Art. VII.—On the Celtic origin of the English Vowel sounds.
[Read before the Wellington Philosophical Society, September 15, 1868.]
The English pronunciation of the vowels is unique. The English language mainly consists of Saxon words, and yet our pronunciation of those words does not accord with that of our Teutonic kinsfolk. Evidently we did not get our vowel sounds from the German. I believe that we derived it from the Celt; and I arrive at this conclusion through the French mode of pronouncing Latin words.
I take the vowels in order, and observe—(1) That our vowel sound of
a in “table” corresponds with the French mode of pronouncing the following words, which I give as specimens merely, e. g.:—
(2.) The English sound of e in “we:”—
This head admits of a remarkable illustration from the lately discovered Codex Sinaiticus, which gives the original Greek of a Latin translation of a Letter of Barnabas, in which Latin version he is made to quote a text of Scripture, and to add the words “ut Filius Dei dicit.” It now is seen from the original Greek that the reader was probably a Celt who said as we do, “ut filios Dei decet”—which the copyist, being an Italian, understood to be dicit, and so he altered the word filios to filius.
(3.) Our sound of i in “bite,” is a modification of the French corruption of Latin words in i into oi; and I would premise on this point, that any one who has heard and watched the provincial pronunciation of oi in French, would detect a clear sound like our i in those words that have re following oi.
Valcknaer says of various readings of MSS. “Maximam partem nihil esse quam pronuntiationem librariorum diversam, ai et e—oi et i promiscue pronuntiantium.”
(4.) I have no need to make any remarks on the vowel sound of o in “not:”—
The difference between English and Foreign pronunciation is slight.
(5.) Our sound of u is peculiar, as in the words “tune” “puny”, etc.,
and is much nearer to the French than to the other continental languages, which sound it as “oo” in “fool.”
I may, in passing, just illustrate this French pronunciation of Latin vowels from other Celtic races, and then explain how it seems to me that the French have now lost their Celtic pronunciation of vowel sounds while we have preserved it.
I would observe, then, that a Gaelic Highlander pronounces our a (in the word “table,”) soft, even in words where we use the broad a—e. g. he says, “fayther” for “father,” “rayther” for “rather;” also, “biled” for “boiled,” “pison” for “poison.” A Devonshire man and an Irishman will say “tiu” for “two” or “too,” and a Highlander will say “gude” for “good,” “bluid” for “blood.” I just throw out these hints for others to follow up, who are more competent than I am to do so; and I proceed now to answer the question, “How comes it that the French have lost their pronunciation of Latin vowels, which was once like ours? and why did they write it after the continental pronunciation of vowel sounds, and not after their own?” My answer to those questions is that the Celts or Gaels of Southern France were the people who pronounced the vowels as we do, as may be seen, for instance, in their corruption of the Town Dea (Augusta) in Dauphiny into Die. These were overrun and subjugated by the Kymry; and afterwards the Franks and Normans with the Kymry (who occupied the north side of France more particularly), imposed their pronunciation and orthography on the whole of France. The distinction of character and appearance between the Gaels and Kymry of France is well described in Merivale's “History of the Romans under the Empire,” vol i, chapter 5; and amongst other points he quotes from Tacitus the fact confirmed by Cæsar, that the Kymry “affected to have a German origin,” and imitated the Germans. This would agree with the theory I have propounded, that the Kymry as well as the Teutonic Franks and Scandinavian Normans introduced the present “continental” pronunciation of vowels into France, and controlled the orthography.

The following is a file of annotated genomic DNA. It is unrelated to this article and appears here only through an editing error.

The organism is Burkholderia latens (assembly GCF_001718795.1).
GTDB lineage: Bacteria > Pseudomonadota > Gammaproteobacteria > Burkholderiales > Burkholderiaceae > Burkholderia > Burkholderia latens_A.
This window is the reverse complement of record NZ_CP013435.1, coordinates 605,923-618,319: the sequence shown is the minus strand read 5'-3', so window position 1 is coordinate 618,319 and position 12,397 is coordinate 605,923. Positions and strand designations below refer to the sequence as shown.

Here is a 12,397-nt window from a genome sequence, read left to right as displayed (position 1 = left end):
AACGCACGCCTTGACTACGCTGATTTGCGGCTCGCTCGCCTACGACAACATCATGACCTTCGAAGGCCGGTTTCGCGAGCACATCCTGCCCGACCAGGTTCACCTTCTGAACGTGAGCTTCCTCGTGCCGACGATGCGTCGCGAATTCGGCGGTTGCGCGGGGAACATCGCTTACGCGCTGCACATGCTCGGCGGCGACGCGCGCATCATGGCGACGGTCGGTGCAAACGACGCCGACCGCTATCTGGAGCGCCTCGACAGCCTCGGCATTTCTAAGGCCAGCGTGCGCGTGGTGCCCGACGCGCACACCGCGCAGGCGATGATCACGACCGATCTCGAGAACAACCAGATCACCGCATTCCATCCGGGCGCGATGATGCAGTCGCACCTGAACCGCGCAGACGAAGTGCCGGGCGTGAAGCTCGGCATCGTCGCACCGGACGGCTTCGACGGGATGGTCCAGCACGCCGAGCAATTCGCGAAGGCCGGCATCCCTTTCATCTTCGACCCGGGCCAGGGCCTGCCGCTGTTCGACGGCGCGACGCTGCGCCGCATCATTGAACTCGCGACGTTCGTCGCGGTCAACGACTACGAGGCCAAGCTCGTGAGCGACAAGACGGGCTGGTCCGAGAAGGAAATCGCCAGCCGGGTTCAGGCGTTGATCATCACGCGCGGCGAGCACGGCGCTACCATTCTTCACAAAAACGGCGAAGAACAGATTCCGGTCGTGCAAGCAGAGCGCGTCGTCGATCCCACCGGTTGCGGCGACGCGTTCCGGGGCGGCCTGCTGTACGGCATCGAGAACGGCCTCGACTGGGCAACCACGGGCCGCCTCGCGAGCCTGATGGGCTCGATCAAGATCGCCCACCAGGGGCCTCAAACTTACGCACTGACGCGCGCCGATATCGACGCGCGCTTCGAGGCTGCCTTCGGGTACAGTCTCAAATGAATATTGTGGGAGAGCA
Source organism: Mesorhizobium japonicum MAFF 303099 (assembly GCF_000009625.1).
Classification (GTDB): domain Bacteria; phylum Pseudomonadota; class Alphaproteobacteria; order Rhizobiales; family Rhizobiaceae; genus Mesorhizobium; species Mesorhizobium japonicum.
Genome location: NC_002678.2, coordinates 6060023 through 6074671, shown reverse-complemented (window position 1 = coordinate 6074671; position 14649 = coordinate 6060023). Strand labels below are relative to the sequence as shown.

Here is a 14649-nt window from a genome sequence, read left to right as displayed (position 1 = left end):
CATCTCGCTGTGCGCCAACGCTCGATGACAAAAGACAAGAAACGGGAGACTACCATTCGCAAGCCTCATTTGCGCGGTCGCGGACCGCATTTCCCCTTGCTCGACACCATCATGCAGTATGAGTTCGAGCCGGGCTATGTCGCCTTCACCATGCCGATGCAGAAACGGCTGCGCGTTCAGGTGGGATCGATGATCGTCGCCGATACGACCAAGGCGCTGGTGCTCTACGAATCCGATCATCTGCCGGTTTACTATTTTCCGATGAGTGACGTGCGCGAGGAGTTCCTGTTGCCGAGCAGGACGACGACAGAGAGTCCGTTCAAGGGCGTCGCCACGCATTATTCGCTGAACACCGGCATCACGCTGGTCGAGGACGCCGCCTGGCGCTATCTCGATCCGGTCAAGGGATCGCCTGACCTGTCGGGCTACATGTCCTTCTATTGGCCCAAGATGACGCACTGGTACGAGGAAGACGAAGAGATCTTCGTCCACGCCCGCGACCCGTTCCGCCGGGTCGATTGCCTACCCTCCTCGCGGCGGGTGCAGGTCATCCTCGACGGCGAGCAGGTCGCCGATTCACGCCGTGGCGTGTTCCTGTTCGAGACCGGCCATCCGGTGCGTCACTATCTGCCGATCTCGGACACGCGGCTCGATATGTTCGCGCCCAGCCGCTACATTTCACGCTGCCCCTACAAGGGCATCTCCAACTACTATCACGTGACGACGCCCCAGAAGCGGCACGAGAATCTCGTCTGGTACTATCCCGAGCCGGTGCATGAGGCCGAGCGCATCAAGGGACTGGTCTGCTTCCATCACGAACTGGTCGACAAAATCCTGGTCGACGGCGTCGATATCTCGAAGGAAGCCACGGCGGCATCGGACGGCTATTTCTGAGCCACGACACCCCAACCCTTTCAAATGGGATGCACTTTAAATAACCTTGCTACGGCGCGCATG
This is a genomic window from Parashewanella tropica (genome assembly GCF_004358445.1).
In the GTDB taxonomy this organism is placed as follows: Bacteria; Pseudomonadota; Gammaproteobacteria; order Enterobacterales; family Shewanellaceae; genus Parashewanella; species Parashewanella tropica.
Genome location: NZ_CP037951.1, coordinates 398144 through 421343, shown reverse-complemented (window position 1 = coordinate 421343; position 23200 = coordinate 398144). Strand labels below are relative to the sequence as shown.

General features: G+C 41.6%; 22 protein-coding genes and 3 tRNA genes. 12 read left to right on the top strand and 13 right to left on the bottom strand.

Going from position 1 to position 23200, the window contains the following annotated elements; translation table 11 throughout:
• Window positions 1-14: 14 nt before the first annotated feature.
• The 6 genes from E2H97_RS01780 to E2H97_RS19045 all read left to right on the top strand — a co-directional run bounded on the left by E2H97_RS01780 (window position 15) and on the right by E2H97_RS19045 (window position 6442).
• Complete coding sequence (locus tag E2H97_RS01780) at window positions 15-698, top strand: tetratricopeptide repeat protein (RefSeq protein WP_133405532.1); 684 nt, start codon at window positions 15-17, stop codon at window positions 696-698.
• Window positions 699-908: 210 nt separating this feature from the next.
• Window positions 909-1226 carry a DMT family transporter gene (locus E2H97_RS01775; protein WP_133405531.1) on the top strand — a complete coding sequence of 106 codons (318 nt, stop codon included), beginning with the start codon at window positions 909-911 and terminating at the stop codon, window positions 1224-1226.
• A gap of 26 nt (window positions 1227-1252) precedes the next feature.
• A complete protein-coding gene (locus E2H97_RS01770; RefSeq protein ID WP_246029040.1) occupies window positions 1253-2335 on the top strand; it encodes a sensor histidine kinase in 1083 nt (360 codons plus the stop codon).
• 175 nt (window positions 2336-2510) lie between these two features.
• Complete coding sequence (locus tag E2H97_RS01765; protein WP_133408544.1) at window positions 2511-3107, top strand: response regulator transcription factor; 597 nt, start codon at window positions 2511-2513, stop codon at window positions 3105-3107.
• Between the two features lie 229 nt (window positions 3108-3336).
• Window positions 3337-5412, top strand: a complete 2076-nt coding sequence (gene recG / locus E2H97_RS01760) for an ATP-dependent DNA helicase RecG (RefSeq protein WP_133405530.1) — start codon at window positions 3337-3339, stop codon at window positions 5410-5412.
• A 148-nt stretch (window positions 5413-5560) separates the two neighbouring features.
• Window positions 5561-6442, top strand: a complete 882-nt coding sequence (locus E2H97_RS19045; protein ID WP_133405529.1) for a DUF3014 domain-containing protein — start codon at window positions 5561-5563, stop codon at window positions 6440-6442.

The Kymry, who followed the Celts into Britain seem to have been a different horde from the Belgic Kymry who “affected Germanism” in France. And their numbers would seem almost to have been smaller, for the Gaels held their own in Scotland, Ireland, and great parts of Wales.
With some diffidence, but on the whole with a reasonable expectation of approval, I offer my theory, that the English vowel sounds come through the Celtic portion of our mixed race, to the criticism of philologists; and I am rather encouraged in the view I have taken by the success which has attended the labours of such men as Dr. Guest and Mr. Matthew Arnold, in ascribing much more of our language and civilization than used to be conceded, to the Celtic inhabitants of Great Britain.